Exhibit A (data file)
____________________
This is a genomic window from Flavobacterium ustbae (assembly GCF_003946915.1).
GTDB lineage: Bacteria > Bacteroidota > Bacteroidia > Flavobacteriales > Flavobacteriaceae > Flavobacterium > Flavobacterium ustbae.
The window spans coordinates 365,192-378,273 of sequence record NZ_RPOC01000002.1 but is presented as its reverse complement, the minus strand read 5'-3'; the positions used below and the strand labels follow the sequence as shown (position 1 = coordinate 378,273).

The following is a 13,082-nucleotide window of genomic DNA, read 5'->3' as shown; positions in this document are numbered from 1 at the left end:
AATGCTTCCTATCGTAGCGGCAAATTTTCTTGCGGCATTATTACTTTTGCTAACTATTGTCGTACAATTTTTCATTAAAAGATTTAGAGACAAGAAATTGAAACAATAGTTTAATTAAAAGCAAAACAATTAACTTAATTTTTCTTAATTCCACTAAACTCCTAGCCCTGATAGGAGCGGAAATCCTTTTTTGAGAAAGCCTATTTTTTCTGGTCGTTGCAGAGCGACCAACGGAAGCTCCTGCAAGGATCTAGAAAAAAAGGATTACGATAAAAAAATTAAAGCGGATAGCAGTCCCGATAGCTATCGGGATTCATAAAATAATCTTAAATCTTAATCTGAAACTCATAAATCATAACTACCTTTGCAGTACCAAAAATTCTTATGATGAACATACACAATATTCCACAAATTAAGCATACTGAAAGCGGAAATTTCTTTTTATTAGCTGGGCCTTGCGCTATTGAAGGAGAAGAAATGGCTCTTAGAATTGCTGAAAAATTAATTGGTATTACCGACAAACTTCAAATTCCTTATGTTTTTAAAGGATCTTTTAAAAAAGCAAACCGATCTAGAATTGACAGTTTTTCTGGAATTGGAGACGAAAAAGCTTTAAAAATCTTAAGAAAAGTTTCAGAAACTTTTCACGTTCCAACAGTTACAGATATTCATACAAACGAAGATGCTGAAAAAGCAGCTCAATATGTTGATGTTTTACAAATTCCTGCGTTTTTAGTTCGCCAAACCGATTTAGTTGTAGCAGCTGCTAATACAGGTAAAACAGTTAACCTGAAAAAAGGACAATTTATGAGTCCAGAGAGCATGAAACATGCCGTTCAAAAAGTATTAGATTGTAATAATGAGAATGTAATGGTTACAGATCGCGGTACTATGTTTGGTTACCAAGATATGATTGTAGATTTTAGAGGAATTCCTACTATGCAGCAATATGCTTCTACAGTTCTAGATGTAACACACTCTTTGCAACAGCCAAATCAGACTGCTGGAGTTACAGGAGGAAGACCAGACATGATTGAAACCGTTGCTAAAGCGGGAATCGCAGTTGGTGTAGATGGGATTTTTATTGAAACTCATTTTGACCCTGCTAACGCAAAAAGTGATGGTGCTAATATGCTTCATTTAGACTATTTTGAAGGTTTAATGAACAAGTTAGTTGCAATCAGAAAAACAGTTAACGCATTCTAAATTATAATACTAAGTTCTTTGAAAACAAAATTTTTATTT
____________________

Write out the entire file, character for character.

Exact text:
This is a genomic window from Flavobacterium ustbae (assembly GCF_003946915.1).
GTDB lineage: Bacteria > Bacteroidota > Bacteroidia > Flavobacteriales > Flavobacteriaceae > Flavobacterium > Flavobacterium ustbae.
The window spans coordinates 365,192-378,273 of sequence record NZ_RPOC01000002.1 but is presented as its reverse complement, the minus strand read 5'-3'; the positions used below and the strand labels follow the sequence as shown (position 1 = coordinate 378,273).

The following is a 13,082-nucleotide window of genomic DNA, read 5'->3' as shown; positions in this document are numbered from 1 at the left end:
AATGCTTCCTATCGTAGCGGCAAATTTTCTTGCGGCATTATTACTTTTGCTAACTATTGTCGTACAATTTTTCATTAAAAGATTTAGAGACAAGAAATTGAAACAATAGTTTAATTAAAAGCAAAACAATTAACTTAATTTTTCTTAATTCCACTAAACTCCTAGCCCTGATAGGAGCGGAAATCCTTTTTTGAGAAAGCCTATTTTTTCTGGTCGTTGCAGAGCGACCAACGGAAGCTCCTGCAAGGATCTAGAAAAAAAGGATTACGATAAAAAAATTAAAGCGGATAGCAGTCCCGATAGCTATCGGGATTCATAAAATAATCTTAAATCTTAATCTGAAACTCATAAATCATAACTACCTTTGCAGTACCAAAAATTCTTATGATGAACATACACAATATTCCACAAATTAAGCATACTGAAAGCGGAAATTTCTTTTTATTAGCTGGGCCTTGCGCTATTGAAGGAGAAGAAATGGCTCTTAGAATTGCTGAAAAATTAATTGGTATTACCGACAAACTTCAAATTCCTTATGTTTTTAAAGGATCTTTTAAAAAAGCAAACCGATCTAGAATTGACAGTTTTTCTGGAATTGGAGACGAAAAAGCTTTAAAAATCTTAAGAAAAGTTTCAGAAACTTTTCACGTTCCAACAGTTACAGATATTCATACAAACGAAGATGCTGAAAAAGCAGCTCAATATGTTGATGTTTTACAAATTCCTGCGTTTTTAGTTCGCCAAACCGATTTAGTTGTAGCAGCTGCTAATACAGGTAAAACAGTTAACCTGAAAAAAGGACAATTTATGAGTCCAGAGAGCATGAAACATGCCGTTCAAAAAGTATTAGATTGTAATAATGAGAATGTAATGGTTACAGATCGCGGTACTATGTTTGGTTACCAAGATATGATTGTAGATTTTAGAGGAATTCCTACTATGCAGCAATATGCTTCTACAGTTCTAGATGTAACACACTCTTTGCAACAGCCAAATCAGACTGCTGGAGTTACAGGAGGAAGACCAGACATGATTGAAACCGTTGCTAAAGCGGGAATCGCAGTTGGTGTAGATGGGATTTTTATTGAAACTCATTTTGACCCTGCTAACGCAAAAAGTGATGGTGCTAATATGCTTCATTTAGACTATTTTGAAGGTTTAATGAACAAGTTAGTTGCAATCAGAAAAACAGTTAACGCATTCTAAATTATAATACTAAGTTCTTTGAAAACAAAATTTTTATTT